Here’s The Deal With Sids & Bed-Sharing

If you're a new parent, Sudden Infant Death Syndrome (SIDS) is likely high on your list of fears. Because little is known about the definitive causes of SIDS, it's common for SIDS to be a constant worry until your baby turns 1 and the risk reduces. So, if you're contemplating your future sleeping arrangements and asking yourself, "Can SIDS occur when you bed-share?" know that you're not alone in your worry, and there a few things you should know before you put your family sleeping plans into action.

As a new parent, it's not uncommon to become inundated with SIDS horror stories. For example, mine is a story I heard about a friend of a friend whose newborn died of SIDS while sleeping on her chest. Before you allow such stories to weigh in on your sleep decision making, though, it's best to read up on what SIDS is and when it typically occurs. According to the Mayo Clinic, SIDS is the sudden, unexplained death of an infant related to sleep. While the root cause of SIDS is unknown, The Mayo Clinic cites that scientists believe it is related to an abnormality in the brain that causes arousal from sleep. In the absence of a definitive cause, scientists have focused on the practices that seem to limit or lower the risk of SIDS.

In order to reduce the risk of SIDS, The National Institute of Child Health and Human Development recommends placing your baby on their back to sleep on a firm surface. You'll also want to remove any loose blankets or material that could cause suffocation if your baby isn't able to get it away from their face, which is why the same institute recommends close-fitting pajamas that can't ride up over your baby's face.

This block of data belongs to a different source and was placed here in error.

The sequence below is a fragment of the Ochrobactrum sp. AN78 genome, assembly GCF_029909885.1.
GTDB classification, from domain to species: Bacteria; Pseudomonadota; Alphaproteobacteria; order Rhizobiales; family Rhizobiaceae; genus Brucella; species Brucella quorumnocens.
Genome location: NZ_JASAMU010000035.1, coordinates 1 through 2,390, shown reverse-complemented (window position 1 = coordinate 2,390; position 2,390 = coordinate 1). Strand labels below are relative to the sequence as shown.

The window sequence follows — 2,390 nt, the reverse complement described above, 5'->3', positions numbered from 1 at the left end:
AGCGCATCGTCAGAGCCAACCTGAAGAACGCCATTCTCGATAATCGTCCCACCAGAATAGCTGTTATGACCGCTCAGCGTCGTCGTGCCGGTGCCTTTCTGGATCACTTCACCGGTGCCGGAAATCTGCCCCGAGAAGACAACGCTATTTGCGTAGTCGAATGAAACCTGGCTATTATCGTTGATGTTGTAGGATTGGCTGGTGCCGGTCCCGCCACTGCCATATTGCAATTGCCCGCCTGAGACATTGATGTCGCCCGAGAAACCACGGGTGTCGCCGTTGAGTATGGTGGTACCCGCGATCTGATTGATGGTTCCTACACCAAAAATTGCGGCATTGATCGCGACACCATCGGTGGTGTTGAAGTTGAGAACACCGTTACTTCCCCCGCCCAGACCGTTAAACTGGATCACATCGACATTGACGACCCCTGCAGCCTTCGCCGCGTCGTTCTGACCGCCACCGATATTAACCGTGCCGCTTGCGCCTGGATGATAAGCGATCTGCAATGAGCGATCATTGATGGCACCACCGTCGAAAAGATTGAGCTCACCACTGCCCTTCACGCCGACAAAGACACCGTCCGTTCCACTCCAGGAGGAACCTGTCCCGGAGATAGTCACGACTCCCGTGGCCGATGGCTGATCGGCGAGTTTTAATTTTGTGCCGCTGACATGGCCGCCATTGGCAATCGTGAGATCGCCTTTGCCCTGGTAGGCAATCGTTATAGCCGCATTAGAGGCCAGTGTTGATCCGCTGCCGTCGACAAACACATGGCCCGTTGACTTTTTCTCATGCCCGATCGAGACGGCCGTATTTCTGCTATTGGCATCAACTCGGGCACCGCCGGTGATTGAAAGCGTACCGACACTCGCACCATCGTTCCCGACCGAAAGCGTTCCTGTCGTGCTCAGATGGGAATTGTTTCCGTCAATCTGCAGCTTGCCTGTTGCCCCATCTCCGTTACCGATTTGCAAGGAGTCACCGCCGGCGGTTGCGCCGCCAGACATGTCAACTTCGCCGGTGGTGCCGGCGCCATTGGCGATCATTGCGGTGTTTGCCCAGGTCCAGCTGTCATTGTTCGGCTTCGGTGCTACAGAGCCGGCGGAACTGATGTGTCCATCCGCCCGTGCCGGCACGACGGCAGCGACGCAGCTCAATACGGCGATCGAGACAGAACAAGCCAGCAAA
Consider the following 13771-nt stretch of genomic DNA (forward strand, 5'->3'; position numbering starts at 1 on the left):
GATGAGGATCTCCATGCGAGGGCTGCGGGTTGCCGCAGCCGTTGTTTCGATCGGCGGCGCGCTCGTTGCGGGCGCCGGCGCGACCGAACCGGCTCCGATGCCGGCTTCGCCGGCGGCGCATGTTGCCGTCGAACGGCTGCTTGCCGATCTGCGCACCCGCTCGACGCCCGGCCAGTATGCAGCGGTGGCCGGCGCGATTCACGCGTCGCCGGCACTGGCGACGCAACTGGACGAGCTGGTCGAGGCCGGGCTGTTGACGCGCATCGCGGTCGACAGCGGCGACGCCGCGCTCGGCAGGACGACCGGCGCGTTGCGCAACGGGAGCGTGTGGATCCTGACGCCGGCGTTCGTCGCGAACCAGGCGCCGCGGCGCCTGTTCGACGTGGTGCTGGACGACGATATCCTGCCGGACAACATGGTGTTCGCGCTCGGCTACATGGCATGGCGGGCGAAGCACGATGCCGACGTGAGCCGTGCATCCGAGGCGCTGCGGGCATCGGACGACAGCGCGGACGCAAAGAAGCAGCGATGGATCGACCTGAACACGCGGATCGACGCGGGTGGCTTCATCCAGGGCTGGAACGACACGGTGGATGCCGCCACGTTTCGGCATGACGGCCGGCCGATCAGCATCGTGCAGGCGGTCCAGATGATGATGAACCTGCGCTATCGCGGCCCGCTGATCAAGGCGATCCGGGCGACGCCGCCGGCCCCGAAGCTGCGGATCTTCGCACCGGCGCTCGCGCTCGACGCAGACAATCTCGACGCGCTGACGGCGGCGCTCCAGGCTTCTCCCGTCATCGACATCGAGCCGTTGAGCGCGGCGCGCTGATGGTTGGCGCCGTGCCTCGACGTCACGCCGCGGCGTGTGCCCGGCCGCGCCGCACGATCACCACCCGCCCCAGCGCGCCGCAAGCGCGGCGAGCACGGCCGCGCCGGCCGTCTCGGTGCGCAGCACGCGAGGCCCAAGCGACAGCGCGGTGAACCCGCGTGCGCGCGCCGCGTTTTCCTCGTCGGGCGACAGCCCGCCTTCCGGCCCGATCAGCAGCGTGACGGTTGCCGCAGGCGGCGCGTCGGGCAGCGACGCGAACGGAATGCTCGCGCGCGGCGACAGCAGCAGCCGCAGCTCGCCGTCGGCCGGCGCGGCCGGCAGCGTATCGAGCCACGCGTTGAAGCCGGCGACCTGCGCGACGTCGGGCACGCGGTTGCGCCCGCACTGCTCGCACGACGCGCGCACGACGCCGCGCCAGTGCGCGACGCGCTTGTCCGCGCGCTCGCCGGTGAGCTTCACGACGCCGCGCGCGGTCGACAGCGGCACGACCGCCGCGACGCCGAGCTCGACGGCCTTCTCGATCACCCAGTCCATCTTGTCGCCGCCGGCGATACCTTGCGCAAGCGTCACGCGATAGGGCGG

In guidelines released in October of 2016, the American Academy of Pediatrics (APA) recommended that babies share the same room as their parents until they are at least 6 months old, and ideally until they are 1 year old. However, they did specifically address the common practice of bed-sharing, acknowledging that it is something many parents choose to do. They do, however, maintain that babies should not share the same sleeping surface as their parents, citing that the risk of SIDS is increased for babies less than 3 months when they bed-share.

Other parenting experts, however, like pediatrician Dr. Sears, extoll the virtues of co-sleeping and claim that co-sleeping actually reduces the risk of SIDS by helping your baby arouse themselves from sleep better. Dr. Sears also cites the fact that in many countries with the lowest SIDS rates, bed-sharing and other forms of co-sleeping is the common practice.

Dr. Sears does recommend, however, that parents make sure to practice safe bed-sharing practices, including sleeping in a king size bed if possible and in order to ensure everyone has enough space, and making sure there isn't space between the mattress and the headboard for the baby to slide into.

The APA, however, won't get on board with those co-sleeping recommendations, so while they acknowledge that bed-sharing and co-sleeping do happen, they still reinforce that babies should have their own space to sleep, in order to keep SIDS risks down.